Sangram Singh v. Election Tribunal, Kotah AIR 1955 SC 425
- Appeal before the Supreme Court by way of a certificate of fitness under Article-133(1)(c) of the Constitution by the High Court of Rajasthan.
- Facts of the case:
- One Bhurey Lal filed an election petition under Section 100 of the Representation of the People Act against the appellant Sangram Singh for setting aside his election. The proceedings commenced at Kotah and after some hearings the Tribunal made an order on 11-12-1952 that the further sittings would be at Udaipur from 17th March, 1953 onwards.
- On 17th the appellant did not appear nor did any of the three counsels whom he had engaged, so the Tribunal proceeded ex parte after waiting till 1.15 p.m. The Tribunal examined Bhurely Lal and two witnesses on the 17th, five more witnesses on 18th and on 19th the case was adjourned till 20th March.
- On 20th one of the appellant’s three counsels, Mr. Bharat Raj, appeared but was not allowed to take any part in the proceedings because the Tribunal said that it was proceeding ex parte at that stage. Three more witnesses were then examined. On the following day, the 21st, the appellant made an application asking that the ex parte proceedings be set aside and asking that he be allowed to cross- examine those of Bhurely Lal’s witnesses whose evidence had already been recorded.
- The Tribunal rejected the application on the ground that the appellant had failed to satisfy that there was any just or unavoidable reason preventing his appearance in-person or through any of his three learned advocates between the 17th and the 19th of March, 1953. Since the counsel of Sangram Singh had already received instructions to appear on 17-03-1953 there was nothing to justify his non- appearance on the 18th and 19th of March, 1953, if not, on the 17th as well.
- The appellant thereupon filed a writ petition under Article 226 of the Constitution in the High Court of Rajasthan and further proceedings before the Tribunal were stayed.
- On 17-7-1953, the High Court rejected the petition on two grounds:
- In the first place, the Tribunal was the authority to decide whether the reasons were sufficient or otherwise and the fact that the Tribunal came to the conclusion that the reasons set forth by counsel for the petitioner were insufficient cannot be challenged in a petition of this nature and;
- On the merits also, we feel no hesitation in holding that counsel for the petitioner were grossly negligent in not appearing on the date which had been fixed for hearing, more than two months previously.
- Five months later, the High Court granted a certificate under Article 133(1)(c) of the Constitution for leave to appeal to Supreme Court.
- Questions of Law before the Supreme Court:
- Whether the Tribunal was right in refusing to allow the appellant’s counsel to appear and take part in the proceedings on and after the 20th of March, 1953, and whether that is sufficient ground to give the High Court jurisdiction to entertain a writ petition under Article 226 of the Constitution?
- Whether S-105 of The Representation of the People Act, 1951, precludes the High Court or the Supreme Court from exercising their powers under Articles 226 & 136 of the Constitution?
- Decision of the Supreme Court:
- The tribunal was not justified in refusing to allow the appellant’s counsel to appear and take part in the proceedings on and after the 20th of March, 1953, when he has appeared. The only consequence of the appellant counsel not able to give just or unavoidable reason preventing his appearance on 17th to 19th could be that he shall not be allowed to reopen the proceedings of 17th to 19th, but that would not prevent him to participate in further proceedings. Accordingly the proceedings and orders of the tribunal dated 20th, 21st & 23rd March, 1953 are set aside.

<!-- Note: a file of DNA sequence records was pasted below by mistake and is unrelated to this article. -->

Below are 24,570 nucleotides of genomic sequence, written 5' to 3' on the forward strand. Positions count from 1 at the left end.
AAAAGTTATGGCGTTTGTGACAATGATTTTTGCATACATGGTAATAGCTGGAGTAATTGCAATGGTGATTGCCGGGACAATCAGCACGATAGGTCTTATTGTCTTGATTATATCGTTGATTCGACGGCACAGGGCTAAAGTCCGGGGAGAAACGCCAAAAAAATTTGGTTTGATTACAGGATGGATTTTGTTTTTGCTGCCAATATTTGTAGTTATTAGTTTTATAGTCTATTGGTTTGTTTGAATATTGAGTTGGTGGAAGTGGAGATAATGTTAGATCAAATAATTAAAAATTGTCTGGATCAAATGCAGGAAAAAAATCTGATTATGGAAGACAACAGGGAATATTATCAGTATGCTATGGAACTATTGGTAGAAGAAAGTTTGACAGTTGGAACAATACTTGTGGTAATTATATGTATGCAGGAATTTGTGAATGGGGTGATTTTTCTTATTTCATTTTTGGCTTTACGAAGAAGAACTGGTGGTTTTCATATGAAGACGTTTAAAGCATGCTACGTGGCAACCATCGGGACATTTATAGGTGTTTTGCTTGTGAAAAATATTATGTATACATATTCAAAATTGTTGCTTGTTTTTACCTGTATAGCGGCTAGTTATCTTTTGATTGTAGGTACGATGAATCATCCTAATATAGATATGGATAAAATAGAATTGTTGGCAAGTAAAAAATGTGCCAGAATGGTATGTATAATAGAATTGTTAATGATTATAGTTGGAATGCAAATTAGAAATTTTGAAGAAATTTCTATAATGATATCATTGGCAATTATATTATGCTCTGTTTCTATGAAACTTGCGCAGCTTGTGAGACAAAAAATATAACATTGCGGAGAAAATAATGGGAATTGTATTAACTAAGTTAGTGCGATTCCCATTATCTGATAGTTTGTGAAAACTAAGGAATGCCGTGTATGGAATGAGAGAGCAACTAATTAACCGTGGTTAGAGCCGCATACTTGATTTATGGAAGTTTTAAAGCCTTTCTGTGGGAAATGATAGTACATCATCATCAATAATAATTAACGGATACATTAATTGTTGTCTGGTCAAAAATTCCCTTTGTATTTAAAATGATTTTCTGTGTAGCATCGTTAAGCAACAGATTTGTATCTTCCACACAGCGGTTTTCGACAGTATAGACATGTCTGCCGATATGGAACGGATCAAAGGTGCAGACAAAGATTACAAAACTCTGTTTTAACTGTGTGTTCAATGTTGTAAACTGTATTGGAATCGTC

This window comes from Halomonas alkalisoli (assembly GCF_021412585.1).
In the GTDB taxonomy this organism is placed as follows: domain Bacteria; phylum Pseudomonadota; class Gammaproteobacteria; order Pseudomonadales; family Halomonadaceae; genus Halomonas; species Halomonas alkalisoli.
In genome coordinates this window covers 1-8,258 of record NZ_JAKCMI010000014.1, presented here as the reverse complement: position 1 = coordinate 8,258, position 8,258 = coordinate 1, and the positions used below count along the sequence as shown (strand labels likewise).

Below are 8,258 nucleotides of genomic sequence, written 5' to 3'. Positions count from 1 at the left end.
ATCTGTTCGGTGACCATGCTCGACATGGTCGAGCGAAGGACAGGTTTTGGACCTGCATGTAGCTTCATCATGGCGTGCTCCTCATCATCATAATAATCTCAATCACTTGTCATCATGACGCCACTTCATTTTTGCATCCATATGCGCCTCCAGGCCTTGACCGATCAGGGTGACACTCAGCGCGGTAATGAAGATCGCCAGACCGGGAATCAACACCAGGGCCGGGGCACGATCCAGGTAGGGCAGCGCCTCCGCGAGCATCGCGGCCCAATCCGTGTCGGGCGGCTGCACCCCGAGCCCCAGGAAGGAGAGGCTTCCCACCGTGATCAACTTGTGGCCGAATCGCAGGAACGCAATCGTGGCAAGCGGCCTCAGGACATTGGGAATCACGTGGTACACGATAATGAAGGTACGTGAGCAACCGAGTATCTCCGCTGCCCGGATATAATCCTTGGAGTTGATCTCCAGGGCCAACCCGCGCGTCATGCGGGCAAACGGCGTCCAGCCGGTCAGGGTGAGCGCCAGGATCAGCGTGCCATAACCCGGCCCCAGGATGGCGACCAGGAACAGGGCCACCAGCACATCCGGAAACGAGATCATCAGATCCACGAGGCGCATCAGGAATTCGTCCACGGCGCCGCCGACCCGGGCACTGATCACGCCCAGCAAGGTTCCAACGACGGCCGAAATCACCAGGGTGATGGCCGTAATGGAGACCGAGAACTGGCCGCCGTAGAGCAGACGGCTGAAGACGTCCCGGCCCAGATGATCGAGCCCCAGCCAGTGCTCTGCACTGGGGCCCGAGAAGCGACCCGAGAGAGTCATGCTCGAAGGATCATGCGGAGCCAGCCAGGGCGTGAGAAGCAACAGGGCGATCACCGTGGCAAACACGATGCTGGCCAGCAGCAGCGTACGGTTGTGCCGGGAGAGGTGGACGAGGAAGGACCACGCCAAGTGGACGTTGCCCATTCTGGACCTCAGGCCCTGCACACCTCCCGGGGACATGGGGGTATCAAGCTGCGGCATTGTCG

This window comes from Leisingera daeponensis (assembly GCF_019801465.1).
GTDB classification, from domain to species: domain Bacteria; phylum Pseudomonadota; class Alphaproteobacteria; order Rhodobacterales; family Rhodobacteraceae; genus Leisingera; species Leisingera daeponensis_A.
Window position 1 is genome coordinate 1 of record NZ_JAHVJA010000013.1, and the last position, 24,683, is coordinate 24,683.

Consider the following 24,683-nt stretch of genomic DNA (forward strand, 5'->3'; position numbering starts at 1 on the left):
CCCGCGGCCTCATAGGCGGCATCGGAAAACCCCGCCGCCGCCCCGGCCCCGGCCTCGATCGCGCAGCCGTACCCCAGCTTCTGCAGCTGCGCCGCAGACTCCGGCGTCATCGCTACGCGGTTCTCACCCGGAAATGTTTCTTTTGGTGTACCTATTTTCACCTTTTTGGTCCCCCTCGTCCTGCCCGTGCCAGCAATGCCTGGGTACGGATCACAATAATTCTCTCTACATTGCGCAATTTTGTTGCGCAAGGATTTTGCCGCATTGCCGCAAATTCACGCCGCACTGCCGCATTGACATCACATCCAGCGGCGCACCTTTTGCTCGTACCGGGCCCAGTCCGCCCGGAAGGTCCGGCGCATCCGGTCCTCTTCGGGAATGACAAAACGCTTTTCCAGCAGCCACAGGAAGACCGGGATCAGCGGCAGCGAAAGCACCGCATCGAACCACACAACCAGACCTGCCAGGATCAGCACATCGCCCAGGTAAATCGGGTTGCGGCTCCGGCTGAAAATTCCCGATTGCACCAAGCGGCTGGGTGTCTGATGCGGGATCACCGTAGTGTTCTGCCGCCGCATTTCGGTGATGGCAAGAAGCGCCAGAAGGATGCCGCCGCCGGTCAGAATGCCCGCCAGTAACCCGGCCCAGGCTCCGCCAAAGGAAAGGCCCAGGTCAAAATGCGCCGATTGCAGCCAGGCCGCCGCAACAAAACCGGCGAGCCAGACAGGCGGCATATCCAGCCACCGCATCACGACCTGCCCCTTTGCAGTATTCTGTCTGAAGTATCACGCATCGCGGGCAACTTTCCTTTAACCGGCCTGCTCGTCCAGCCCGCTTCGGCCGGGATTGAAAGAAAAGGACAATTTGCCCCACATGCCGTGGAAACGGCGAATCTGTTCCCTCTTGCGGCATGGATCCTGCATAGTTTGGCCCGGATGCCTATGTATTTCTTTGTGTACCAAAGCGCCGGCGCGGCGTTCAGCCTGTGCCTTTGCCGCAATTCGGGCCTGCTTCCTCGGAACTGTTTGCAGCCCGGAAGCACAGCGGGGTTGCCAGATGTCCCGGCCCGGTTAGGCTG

- S-105 of The Representation of the People Act, 1951, which declares the orders of the election tribunal to be final and conclusive cannot by any means, precludes the High Court or the Supreme Court from exercising their powers under Articles 226 & 136 of the Constitution. The RPA is a parliamentary act, whereas Articles 226 & 136 are Constitutional provisions. An act of parliament cannot whittle down the powers conferred by the Constitution. Nothing less than an amendment of the Constitution can bring a change in the Constitutional jurisdiction of the Constitutional Courts.
- Important paragraphs in the judgment:
The only question before the High Court was whether the Tribunal was right in refusing to allow the appellant’s counsel to appear and take part in the proceedings on and after the 20th of March, 1953, and the first question that we have to decide is whether that is sufficient ground to give the High Court jurisdiction to entertain a writ petition under Article 226 of the Constitution.
That, in our opinion, is no Longer res integra. The question was settled by a Bench of seven Judges of this Court in Hari Vishnu v. Ahmad Ishaque [AIR 1955 SC 233, 249] in these terms:
“Certiorari will also be issued when the court or tribunal acts illegally in the exercise of its undoubted jurisdiction, as when it decides without giving an opportunity to the parties to be heard, or violates the principles of natural justice.”
That is exactly the position here.
It was urged that that cannot be so in election matters because of Section 105 of the Representation of the People Act of 1951, a section which was not considered in the earlier case. It runs thus: “Every order of the tribunal made under this Act shall be final and conclusive.”